Would you risk your life for someone you’ve never met? For the 3,620 soldiers represented in the Field of Crosses, the answer to this question would be an astounding, “yes.”
For many including myself, there is rarely a doubt about the lengths one would go to protect their loved ones. It is another story, however, when it is for the sake of their country. Yet, over two million Canadians have served and more than 120,000 have lost their lives to protect the freedoms of strangers, just like you and me.
We experience those freedoms every day; it is present when we go to the park, watch the news and send our children to school. Beyond the heroic efforts of our WWI and WWII veterans, Canadians today continue to serve as if we were their own family – and in a way, I feel we are.
It has been more than two decades since I was first inspired by a row of crosses honouring veterans in the small town of Menlo, Georgia. Here, I felt immense connection to each cross knowing it represented a fallen soldier that – without judgement or hesitation – protected my peace and freedom as a Canadian. Thus, I felt compelled to bring this profound memorial display to my community here in Calgary.
Field of Crosses was first introduced to Calgarians in 2009 with merely 340 crosses. This year, more than 100 volunteers helped to erect 3,620 commemorative crosses that span five acres of Memorial Drive. What was once a small, private memorial has transformed into Eleven Days of Remembrance, where special homages are made to Peacekeepers, Indigenous veterans, woman veterans and many other groups each year.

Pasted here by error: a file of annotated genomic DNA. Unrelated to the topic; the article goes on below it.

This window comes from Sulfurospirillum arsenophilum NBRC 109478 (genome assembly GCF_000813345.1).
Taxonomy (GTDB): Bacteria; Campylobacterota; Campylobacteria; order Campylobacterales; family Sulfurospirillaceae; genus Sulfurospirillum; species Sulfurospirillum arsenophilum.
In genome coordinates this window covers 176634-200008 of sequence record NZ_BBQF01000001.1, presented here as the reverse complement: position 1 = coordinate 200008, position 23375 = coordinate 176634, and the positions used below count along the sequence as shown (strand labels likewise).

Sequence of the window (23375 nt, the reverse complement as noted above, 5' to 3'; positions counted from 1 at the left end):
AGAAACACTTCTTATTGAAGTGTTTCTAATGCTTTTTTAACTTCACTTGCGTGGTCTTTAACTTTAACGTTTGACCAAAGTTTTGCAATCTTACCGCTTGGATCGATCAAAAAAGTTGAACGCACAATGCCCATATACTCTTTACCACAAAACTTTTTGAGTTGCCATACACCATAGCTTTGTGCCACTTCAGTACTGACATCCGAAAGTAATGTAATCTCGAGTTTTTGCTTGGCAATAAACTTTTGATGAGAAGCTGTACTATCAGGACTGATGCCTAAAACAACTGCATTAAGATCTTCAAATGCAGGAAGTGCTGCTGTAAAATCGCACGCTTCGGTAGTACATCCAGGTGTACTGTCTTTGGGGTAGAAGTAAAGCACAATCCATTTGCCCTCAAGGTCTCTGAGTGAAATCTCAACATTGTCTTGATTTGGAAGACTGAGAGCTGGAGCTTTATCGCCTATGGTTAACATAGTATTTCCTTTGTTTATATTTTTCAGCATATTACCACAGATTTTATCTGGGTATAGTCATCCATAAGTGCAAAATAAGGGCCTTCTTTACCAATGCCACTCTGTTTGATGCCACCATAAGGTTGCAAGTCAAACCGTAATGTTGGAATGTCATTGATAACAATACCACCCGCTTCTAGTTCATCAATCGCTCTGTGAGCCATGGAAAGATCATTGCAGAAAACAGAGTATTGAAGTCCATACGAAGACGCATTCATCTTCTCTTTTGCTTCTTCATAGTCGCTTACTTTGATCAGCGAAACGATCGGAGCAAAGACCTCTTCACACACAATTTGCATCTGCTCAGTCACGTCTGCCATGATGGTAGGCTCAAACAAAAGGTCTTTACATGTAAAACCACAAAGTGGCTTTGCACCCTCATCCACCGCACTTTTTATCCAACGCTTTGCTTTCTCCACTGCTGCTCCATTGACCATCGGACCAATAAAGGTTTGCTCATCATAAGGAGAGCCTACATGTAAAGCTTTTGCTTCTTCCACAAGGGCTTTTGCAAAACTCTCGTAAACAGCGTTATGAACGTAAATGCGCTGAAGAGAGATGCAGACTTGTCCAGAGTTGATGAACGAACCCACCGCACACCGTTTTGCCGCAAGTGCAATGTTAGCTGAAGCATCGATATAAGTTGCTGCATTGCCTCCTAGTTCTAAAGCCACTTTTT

Then on November 11, we unite as a community to remember, honour and thank the fallen, our veterans and those still serving. As time goes on and families grow, more generations join in the long-standing traditions of this memorial day.
Youth critical for Remembrance
Youth play a vital role in preserving this and the legacies of our soldiers for generations to come. It is for this reason that Remembrance Day is as much about education as it is about recognition. While sometimes difficult, it is necessary that the atrocities of war – as well as the loyalty and commitment of our soldiers – are never forgotten.
Remembering also allows us to learn from our past. In recent years, awareness has grown regarding the horrendous injustices experienced by Indigenous veterans. Indigenous veterans were not offered the same assistance after the First World War, including denial of benefits. These experiences, among others, reveal to us where we must grow as a nation.
Part of that growth includes taking better care of one another. Just as our veterans live each day with their experiences overseas, my wish for Canadians is to extend their empathy, care and gratitude towards our soldiers long after November 11.
As the holidays quickly approach, make a point to remember those who fought for our overall freedoms. Before getting into a political argument at your next family dinner, know that millions of Canadians have defended yours – and your opposing family member’s – freedom to disagree. Make Remembrance Day a reminder of your commitment to gratitude every day of the year.
I encourage all to visit the Field of Crosses or pause for a moment of silence at 11 a.m., there is no wrong way to remember – it only matters that you do.
- J. Murray McCann is the Founder of Field of Crosses. Inducted into the Alberta Order of Excellence in 2021, Murray McCann is a visionary entrepreneur and community leader who has reinvested his success into programs that honour fallen soldiers, support homeless veterans, as well as growing Field of Crosses and inspiring southern Albertans to honour our soldiers every year.